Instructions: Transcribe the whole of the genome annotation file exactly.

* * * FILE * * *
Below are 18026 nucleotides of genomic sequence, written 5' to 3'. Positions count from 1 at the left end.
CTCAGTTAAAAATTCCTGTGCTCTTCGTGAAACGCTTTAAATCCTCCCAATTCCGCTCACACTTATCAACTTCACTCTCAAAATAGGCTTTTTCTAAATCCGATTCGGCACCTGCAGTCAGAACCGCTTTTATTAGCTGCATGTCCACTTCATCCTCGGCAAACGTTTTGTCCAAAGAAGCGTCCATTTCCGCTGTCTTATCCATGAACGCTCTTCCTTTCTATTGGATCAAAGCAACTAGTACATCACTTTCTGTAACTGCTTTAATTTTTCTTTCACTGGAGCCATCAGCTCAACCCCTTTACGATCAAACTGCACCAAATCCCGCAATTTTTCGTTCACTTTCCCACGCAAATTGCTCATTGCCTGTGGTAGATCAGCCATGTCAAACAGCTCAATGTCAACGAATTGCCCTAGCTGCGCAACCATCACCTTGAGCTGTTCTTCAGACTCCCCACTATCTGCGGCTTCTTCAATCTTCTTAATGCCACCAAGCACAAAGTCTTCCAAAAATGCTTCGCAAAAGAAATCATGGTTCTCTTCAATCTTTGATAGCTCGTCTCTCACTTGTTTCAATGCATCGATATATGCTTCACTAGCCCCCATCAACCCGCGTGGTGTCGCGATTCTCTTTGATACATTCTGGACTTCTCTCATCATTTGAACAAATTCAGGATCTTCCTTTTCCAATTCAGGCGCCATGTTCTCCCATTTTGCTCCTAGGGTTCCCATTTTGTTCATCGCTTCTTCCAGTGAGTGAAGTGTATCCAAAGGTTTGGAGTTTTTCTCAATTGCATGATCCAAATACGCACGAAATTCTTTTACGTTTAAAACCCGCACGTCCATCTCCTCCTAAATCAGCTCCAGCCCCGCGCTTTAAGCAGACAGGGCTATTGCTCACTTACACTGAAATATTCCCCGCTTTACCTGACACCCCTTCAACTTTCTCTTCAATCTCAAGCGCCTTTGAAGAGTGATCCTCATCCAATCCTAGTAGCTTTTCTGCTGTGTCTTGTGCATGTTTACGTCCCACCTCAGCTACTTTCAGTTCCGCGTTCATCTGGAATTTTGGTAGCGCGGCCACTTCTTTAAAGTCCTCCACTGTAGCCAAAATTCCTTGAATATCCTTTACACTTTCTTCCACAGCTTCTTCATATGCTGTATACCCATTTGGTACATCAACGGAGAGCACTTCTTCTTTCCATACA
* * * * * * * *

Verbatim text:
Below are 18026 nucleotides of genomic sequence, written 5' to 3'. Positions count from 1 at the left end.
CTCAGTTAAAAATTCCTGTGCTCTTCGTGAAACGCTTTAAATCCTCCCAATTCCGCTCACACTTATCAACTTCACTCTCAAAATAGGCTTTTTCTAAATCCGATTCGGCACCTGCAGTCAGAACCGCTTTTATTAGCTGCATGTCCACTTCATCCTCGGCAAACGTTTTGTCCAAAGAAGCGTCCATTTCCGCTGTCTTATCCATGAACGCTCTTCCTTTCTATTGGATCAAAGCAACTAGTACATCACTTTCTGTAACTGCTTTAATTTTTCTTTCACTGGAGCCATCAGCTCAACCCCTTTACGATCAAACTGCACCAAATCCCGCAATTTTTCGTTCACTTTCCCACGCAAATTGCTCATTGCCTGTGGTAGATCAGCCATGTCAAACAGCTCAATGTCAACGAATTGCCCTAGCTGCGCAACCATCACCTTGAGCTGTTCTTCAGACTCCCCACTATCTGCGGCTTCTTCAATCTTCTTAATGCCACCAAGCACAAAGTCTTCCAAAAATGCTTCGCAAAAGAAATCATGGTTCTCTTCAATCTTTGATAGCTCGTCTCTCACTTGTTTCAATGCATCGATATATGCTTCACTAGCCCCCATCAACCCGCGTGGTGTCGCGATTCTCTTTGATACATTCTGGACTTCTCTCATCATTTGAACAAATTCAGGATCTTCCTTTTCCAATTCAGGCGCCATGTTCTCCCATTTTGCTCCTAGGGTTCCCATTTTGTTCATCGCTTCTTCCAGTGAGTGAAGTGTATCCAAAGGTTTGGAGTTTTTCTCAATTGCATGATCCAAATACGCACGAAATTCTTTTACGTTTAAAACCCGCACGTCCATCTCCTCCTAAATCAGCTCCAGCCCCGCGCTTTAAGCAGACAGGGCTATTGCTCACTTACACTGAAATATTCCCCGCTTTACCTGACACCCCTTCAACTTTCTCTTCAATCTCAAGCGCCTTTGAAGAGTGATCCTCATCCAATCCTAGTAGCTTTTCTGCTGTGTCTTGTGCATGTTTACGTCCCACCTCAGCTACTTTCAGTTCCGCGTTCATCTGGAATTTTGGTAGCGCGGCCACTTCTTTAAAGTCCTCCACTGTAGCCAAAATTCCTTGAATATCCTTTACACTTTCTTCCACAGCTTCTTCATATGCTGTATACCCATTTGGTACATCAACGGAGAGCACTTCTTCTTTCCATACA